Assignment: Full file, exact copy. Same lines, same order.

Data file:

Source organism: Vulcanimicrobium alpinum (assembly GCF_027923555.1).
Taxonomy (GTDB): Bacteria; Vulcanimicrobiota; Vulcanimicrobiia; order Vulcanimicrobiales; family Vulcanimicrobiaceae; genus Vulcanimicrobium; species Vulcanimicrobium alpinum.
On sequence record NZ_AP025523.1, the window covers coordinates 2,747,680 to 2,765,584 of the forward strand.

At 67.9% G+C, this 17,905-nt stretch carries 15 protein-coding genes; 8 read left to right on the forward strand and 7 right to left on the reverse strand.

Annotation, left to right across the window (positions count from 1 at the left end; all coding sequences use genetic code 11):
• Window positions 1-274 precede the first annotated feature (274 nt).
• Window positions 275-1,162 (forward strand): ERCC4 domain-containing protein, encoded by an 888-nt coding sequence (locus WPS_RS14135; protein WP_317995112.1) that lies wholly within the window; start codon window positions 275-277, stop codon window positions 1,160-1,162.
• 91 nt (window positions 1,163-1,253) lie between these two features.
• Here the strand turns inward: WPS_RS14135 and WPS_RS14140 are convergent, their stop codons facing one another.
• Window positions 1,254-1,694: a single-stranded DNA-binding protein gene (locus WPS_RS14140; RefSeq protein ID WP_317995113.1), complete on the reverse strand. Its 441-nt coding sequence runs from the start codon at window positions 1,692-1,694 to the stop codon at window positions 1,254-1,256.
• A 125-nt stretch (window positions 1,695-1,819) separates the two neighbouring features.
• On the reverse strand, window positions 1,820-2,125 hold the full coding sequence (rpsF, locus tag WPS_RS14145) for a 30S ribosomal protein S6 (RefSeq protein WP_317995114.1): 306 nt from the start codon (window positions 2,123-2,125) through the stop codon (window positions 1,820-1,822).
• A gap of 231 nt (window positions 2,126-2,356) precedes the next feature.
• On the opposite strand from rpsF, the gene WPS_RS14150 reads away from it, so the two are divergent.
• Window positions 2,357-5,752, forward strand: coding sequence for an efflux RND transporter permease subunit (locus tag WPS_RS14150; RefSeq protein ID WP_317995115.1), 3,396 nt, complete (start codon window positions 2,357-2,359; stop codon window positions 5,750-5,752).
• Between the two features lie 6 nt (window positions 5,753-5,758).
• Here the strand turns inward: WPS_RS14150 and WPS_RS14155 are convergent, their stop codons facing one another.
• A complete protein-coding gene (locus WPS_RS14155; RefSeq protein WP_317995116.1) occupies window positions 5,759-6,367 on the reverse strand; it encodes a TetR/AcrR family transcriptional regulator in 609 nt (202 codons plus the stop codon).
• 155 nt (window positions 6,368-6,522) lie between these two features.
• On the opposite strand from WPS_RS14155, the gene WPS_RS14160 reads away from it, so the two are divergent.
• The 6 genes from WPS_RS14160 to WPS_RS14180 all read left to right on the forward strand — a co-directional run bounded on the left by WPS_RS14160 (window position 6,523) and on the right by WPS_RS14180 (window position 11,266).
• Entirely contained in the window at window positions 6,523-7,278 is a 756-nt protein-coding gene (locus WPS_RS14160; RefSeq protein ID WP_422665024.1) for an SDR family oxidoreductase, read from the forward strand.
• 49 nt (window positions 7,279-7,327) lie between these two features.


Source organism: Vulcanimicrobium alpinum (assembly GCF_027923555.1).
Taxonomy (GTDB): Bacteria; Vulcanimicrobiota; Vulcanimicrobiia; order Vulcanimicrobiales; family Vulcanimicrobiaceae; genus Vulcanimicrobium; species Vulcanimicrobium alpinum.
On sequence record NZ_AP025523.1, the window covers coordinates 2,747,680 to 2,765,584 of the forward strand.

At 67.9% G+C, this 17,905-nt stretch carries 15 protein-coding genes; 8 read left to right on the forward strand and 7 right to left on the reverse strand.

Annotation, left to right across the window (positions count from 1 at the left end; all coding sequences use genetic code 11):
• Window positions 1-274 precede the first annotated feature (274 nt).
• Window positions 275-1,162 (forward strand): ERCC4 domain-containing protein, encoded by an 888-nt coding sequence (locus WPS_RS14135; protein WP_317995112.1) that lies wholly within the window; start codon window positions 275-277, stop codon window positions 1,160-1,162.
• 91 nt (window positions 1,163-1,253) lie between these two features.
• Here the strand turns inward: WPS_RS14135 and WPS_RS14140 are convergent, their stop codons facing one another.
• Window positions 1,254-1,694: a single-stranded DNA-binding protein gene (locus WPS_RS14140; RefSeq protein ID WP_317995113.1), complete on the reverse strand. Its 441-nt coding sequence runs from the start codon at window positions 1,692-1,694 to the stop codon at window positions 1,254-1,256.
• A 125-nt stretch (window positions 1,695-1,819) separates the two neighbouring features.
• On the reverse strand, window positions 1,820-2,125 hold the full coding sequence (rpsF, locus tag WPS_RS14145) for a 30S ribosomal protein S6 (RefSeq protein WP_317995114.1): 306 nt from the start codon (window positions 2,123-2,125) through the stop codon (window positions 1,820-1,822).
• A gap of 231 nt (window positions 2,126-2,356) precedes the next feature.
• On the opposite strand from rpsF, the gene WPS_RS14150 reads away from it, so the two are divergent.
• Window positions 2,357-5,752, forward strand: coding sequence for an efflux RND transporter permease subunit (locus tag WPS_RS14150; RefSeq protein ID WP_317995115.1), 3,396 nt, complete (start codon window positions 2,357-2,359; stop codon window positions 5,750-5,752).
• Between the two features lie 6 nt (window positions 5,753-5,758).
• Here the strand turns inward: WPS_RS14150 and WPS_RS14155 are convergent, their stop codons facing one another.
• A complete protein-coding gene (locus WPS_RS14155; RefSeq protein WP_317995116.1) occupies window positions 5,759-6,367 on the reverse strand; it encodes a TetR/AcrR family transcriptional regulator in 609 nt (202 codons plus the stop codon).
• 155 nt (window positions 6,368-6,522) lie between these two features.
• On the opposite strand from WPS_RS14155, the gene WPS_RS14160 reads away from it, so the two are divergent.
• The 6 genes from WPS_RS14160 to WPS_RS14180 all read left to right on the forward strand — a co-directional run bounded on the left by WPS_RS14160 (window position 6,523) and on the right by WPS_RS14180 (window position 11,266).
• Entirely contained in the window at window positions 6,523-7,278 is a 756-nt protein-coding gene (locus WPS_RS14160; RefSeq protein ID WP_422665024.1) for an SDR family oxidoreductase, read from the forward strand.
• 49 nt (window positions 7,279-7,327) lie between these two features.